Recovery Credits: Protection or Passing the Buck?
The US federal government has implemented a new scheme that pays private landowners to conserve species currently finding sanctuary on federal lands. Though similar to existing mitigation banking programs, critics say the new scheme lacks the controls needed to be effective. The Ecosystem Marketplace takes a hard look at the new market for Recovery Credits.
18 March 2008
| Peculiar as life has been for the golden-cheeked warbler
, it recently may have become downright precarious. Singing its theme song, "buzz, lazy-dazy," this endangered bird family inadvertently made its primary home in what later morphed into one of the largest heavy-artillery Army training sites in the United States in Fort Hood, Texas.
As bombs exploded and armored tanks scorched the earth across the 220,000-acre Army training base, the migratory songbird nested inside 66,000 bucolic acres the Army set aside for it as part of the Army's responsibility under the Endangered Species Act
But its lazy-dazy days of protection there are coming to a close. Fort Hood piloted a new protocol over the past year and a half called the "Recovery Crediting System
", which enables the federal government to shift its responsibility to adjacent private landowners – for a price.
The feds liken the scheme to existing mitigation banking
projects, which make it possible for landowners to shift responsibility for species conservation among each other, thus enabling development while supporting endangered species.
Recovery crediting makes it easier for government agencies to shift their responsibilities to the private sector by engaging in a streamlined version of the practice – a move that could have major implications for conservation, because the federal government currently provides the nation's largest protection for endangered species.
The feds argue that privatizing conservation in this way will promote efficient conservation, but critics say the streamlining has gone too far, and warn that a dearth of checks and balances makes it difficult to know if the species are actually being protected – hardly a recipe for a clear, transparent, and fair market.
The Battle Lines
Program supporters say the presence of endangered species should not hamstring government efforts to fulfill vital missions such as training men and women to defend their nation. "The army is in the business of managing endangered species land," says Robert Wagner, PhD., a quantitative ecologist who provided consultation work for Fort Polk's model program. "But it doesn't want to be."
Detractors, including Kieran Suckling, policy director for the national environmental group Center for Biological Diversity, calls the recovery program a "classic example of doublespeak."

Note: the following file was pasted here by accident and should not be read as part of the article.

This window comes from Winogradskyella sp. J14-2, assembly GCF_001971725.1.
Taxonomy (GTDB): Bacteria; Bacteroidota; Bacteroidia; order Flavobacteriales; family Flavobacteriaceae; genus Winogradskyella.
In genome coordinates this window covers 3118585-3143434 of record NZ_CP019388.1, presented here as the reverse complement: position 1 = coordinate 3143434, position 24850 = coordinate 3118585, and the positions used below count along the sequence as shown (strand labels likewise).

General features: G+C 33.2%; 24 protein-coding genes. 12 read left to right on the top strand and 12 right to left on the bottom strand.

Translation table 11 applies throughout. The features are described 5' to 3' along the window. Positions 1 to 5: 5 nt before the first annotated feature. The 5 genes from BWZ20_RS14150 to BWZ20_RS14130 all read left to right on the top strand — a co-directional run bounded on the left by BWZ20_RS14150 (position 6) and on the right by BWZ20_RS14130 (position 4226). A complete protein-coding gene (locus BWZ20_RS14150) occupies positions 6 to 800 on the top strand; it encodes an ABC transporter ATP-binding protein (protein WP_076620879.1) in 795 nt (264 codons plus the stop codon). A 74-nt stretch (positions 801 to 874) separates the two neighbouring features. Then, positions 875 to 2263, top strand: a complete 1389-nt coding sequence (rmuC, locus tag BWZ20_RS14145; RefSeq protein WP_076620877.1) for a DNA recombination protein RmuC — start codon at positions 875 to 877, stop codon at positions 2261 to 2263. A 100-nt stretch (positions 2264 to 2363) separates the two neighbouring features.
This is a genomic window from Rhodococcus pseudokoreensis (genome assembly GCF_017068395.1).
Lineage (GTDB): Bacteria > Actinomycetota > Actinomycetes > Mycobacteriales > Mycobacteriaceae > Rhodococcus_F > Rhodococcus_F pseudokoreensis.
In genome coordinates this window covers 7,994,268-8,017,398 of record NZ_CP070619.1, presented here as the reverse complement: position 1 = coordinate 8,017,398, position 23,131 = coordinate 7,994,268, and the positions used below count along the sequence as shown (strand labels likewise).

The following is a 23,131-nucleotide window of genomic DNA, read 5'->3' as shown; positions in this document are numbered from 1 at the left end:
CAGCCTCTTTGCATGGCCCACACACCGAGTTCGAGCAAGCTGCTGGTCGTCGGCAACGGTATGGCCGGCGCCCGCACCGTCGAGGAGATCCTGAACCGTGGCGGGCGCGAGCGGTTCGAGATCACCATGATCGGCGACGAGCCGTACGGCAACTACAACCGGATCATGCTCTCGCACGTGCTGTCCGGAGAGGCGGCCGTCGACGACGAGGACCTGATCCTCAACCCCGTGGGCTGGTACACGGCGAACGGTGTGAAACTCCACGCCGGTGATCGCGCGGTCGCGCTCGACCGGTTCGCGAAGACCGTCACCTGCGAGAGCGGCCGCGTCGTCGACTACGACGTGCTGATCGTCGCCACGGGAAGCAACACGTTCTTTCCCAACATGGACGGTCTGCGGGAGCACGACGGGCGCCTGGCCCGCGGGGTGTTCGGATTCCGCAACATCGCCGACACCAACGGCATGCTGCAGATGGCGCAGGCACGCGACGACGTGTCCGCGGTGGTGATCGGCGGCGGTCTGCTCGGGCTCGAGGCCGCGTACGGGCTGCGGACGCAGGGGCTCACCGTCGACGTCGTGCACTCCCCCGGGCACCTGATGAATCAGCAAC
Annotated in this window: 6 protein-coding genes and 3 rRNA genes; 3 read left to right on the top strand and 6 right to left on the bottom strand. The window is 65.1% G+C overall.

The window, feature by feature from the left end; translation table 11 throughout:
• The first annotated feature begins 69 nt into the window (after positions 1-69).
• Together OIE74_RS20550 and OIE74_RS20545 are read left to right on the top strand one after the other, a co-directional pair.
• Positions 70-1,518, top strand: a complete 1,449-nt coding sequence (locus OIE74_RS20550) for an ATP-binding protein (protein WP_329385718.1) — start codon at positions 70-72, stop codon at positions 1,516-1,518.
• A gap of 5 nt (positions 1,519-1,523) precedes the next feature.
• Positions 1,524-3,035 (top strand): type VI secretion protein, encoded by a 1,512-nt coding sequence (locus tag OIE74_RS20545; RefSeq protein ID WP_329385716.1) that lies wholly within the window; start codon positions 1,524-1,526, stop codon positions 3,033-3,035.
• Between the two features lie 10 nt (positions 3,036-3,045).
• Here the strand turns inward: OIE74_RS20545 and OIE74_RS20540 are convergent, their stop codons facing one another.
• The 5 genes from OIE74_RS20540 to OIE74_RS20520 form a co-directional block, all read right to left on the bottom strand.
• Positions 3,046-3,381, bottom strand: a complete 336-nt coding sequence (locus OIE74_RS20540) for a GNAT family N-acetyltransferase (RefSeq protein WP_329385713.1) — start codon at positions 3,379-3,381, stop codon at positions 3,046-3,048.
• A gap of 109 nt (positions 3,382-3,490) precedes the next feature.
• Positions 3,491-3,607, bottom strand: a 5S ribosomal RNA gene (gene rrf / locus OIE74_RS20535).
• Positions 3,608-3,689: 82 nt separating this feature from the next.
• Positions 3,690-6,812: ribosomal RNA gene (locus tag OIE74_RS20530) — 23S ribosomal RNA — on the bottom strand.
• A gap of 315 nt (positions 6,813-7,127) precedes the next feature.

"Recovery," he says, "does not typically involve destruction. But this program enables the destruction of public lands that until now have protected endangered wildlife."
Interviews with biologists that shepherded the recovery crediting system through – as well as stakeholders who could benefit from it and environmentalists evaluating it – paint a picture of a program rife with possibilities but short on accountability.
It could fork over a windfall of taxpayer dollars to lucky landowners living adjacent to federal lands, but it appears less likely to steer significant business to the conservation bankers whose expertise lies in brokering deals between land developers constrained by endangered species and the environmental organizations that protect them.
The Latest Environmental Market
In terms of structure if not accountability, the recovery crediting system stands as the latest in a line of recent initiatives that encourage the private sector to help solve environmental problems that have long stymied government bureaucracies. It combines government oversight, financial incentives and private entrepreneurship to create a new environmental market whose goal is to protect a rare natural asset while freeing up valuable land.
This initiative was generally modeled after its slightly senior brother, conservation banking, and its older cousin, wetland mitigation banking.
Wetland mitigation banks date back to the early 1990s and are actual wetlands created, restored or enhanced by private companies or government agencies. Designed to comply with the federal Clean Water Act's
mandate of no net loss of wetlands, these banks allow developers to buy credits from wetland banks to replace marshes they destroy on private land.
Similarly, conservation banks, which began in the mid 1990s, allow developers to fulfill requirements under the Endangered Species Act to mitigate the effect their projects have on sensitive privately-owned land by purchasing "credits" at off-site locations where similar habitat is preserved in perpetuity.
The Logic behind Recovery Credits
Since 73 percent of the land in the contiguous United States is privately-owned according to the latest government figures, it appears sensible to enlist private landowners as partners in conservation by making it practical and financially viable.
The novelty of the proposed recovery crediting program is that it fosters this type of trade-off for at-risk-species on federal rather than private landholdings. Section 7 of the Endangered Species Act requires federal agencies to protect threatened and endangered species and ensure that their actions do not jeopardize listed species or destroy or adversely modify critical habitat. This has generally been interpreted to mean that the federal government protects endangered species on its own land where the species reside, as the Army had done in Fort Hood.
The new recovery crediting system will offer federal agencies such as the Army flexibility to offset the impact of their actions on threatened and endangered species found on federal lands by undertaking short-term or permanent conservation actions on non-federal lands, says Fish and Wildlife Service (FWS) spokesperson Valerie Fellows.